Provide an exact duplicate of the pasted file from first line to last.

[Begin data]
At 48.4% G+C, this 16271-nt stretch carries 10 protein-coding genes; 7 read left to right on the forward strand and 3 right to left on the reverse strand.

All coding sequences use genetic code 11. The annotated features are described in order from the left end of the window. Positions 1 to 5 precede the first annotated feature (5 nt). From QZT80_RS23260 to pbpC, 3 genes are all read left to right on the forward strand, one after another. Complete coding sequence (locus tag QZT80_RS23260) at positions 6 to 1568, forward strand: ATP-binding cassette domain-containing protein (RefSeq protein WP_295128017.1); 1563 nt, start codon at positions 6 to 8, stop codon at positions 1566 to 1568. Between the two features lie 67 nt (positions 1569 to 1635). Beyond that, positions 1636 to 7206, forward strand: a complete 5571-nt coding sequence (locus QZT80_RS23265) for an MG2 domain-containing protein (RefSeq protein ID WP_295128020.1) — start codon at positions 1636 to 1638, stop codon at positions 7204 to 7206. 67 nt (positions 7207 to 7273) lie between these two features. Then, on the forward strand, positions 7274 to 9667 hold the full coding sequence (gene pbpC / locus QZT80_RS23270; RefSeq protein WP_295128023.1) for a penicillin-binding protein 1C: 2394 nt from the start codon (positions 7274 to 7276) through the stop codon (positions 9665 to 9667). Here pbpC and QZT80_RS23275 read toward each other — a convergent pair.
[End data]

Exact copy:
At 48.4% G+C, this 16271-nt stretch carries 10 protein-coding genes; 7 read left to right on the forward strand and 3 right to left on the reverse strand.

All coding sequences use genetic code 11. The annotated features are described in order from the left end of the window. Positions 1 to 5 precede the first annotated feature (5 nt). From QZT80_RS23260 to pbpC, 3 genes are all read left to right on the forward strand, one after another. Complete coding sequence (locus tag QZT80_RS23260) at positions 6 to 1568, forward strand: ATP-binding cassette domain-containing protein (RefSeq protein WP_295128017.1); 1563 nt, start codon at positions 6 to 8, stop codon at positions 1566 to 1568. Between the two features lie 67 nt (positions 1569 to 1635). Beyond that, positions 1636 to 7206, forward strand: a complete 5571-nt coding sequence (locus QZT80_RS23265) for an MG2 domain-containing protein (RefSeq protein ID WP_295128020.1) — start codon at positions 1636 to 1638, stop codon at positions 7204 to 7206. 67 nt (positions 7207 to 7273) lie between these two features. Then, on the forward strand, positions 7274 to 9667 hold the full coding sequence (gene pbpC / locus QZT80_RS23270; RefSeq protein WP_295128023.1) for a penicillin-binding protein 1C: 2394 nt from the start codon (positions 7274 to 7276) through the stop codon (positions 9665 to 9667). Here pbpC and QZT80_RS23275 read toward each other — a convergent pair.